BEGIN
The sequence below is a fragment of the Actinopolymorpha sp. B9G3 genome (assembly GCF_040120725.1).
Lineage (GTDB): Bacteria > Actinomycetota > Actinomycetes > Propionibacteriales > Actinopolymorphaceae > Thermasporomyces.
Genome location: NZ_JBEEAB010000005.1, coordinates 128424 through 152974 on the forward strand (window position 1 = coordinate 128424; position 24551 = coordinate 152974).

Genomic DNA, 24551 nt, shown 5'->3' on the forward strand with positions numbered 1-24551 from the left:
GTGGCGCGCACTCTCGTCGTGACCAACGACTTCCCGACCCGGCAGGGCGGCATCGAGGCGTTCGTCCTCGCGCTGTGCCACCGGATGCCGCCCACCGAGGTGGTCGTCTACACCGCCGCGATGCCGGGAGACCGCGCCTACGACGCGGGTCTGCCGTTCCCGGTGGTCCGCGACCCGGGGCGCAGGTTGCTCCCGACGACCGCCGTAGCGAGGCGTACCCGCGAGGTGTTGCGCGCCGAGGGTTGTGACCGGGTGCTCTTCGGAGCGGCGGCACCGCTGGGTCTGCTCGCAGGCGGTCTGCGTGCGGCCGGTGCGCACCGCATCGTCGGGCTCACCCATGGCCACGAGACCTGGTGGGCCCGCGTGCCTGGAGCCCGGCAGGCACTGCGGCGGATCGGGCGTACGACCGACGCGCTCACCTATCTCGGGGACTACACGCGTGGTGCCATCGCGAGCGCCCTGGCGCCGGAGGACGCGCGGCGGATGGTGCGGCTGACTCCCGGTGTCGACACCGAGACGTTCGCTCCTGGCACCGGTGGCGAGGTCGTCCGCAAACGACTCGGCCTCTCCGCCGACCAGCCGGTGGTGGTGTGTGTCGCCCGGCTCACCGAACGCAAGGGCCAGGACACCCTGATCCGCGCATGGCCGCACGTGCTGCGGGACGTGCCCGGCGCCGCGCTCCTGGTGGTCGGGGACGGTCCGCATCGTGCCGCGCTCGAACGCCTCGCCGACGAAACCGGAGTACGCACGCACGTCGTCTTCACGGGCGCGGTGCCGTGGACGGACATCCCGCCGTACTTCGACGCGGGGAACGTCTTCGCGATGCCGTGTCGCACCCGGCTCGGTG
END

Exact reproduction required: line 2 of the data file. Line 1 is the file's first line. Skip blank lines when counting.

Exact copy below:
Lineage (GTDB): Bacteria > Actinomycetota > Actinomycetes > Propionibacteriales > Actinopolymorphaceae > Thermasporomyces.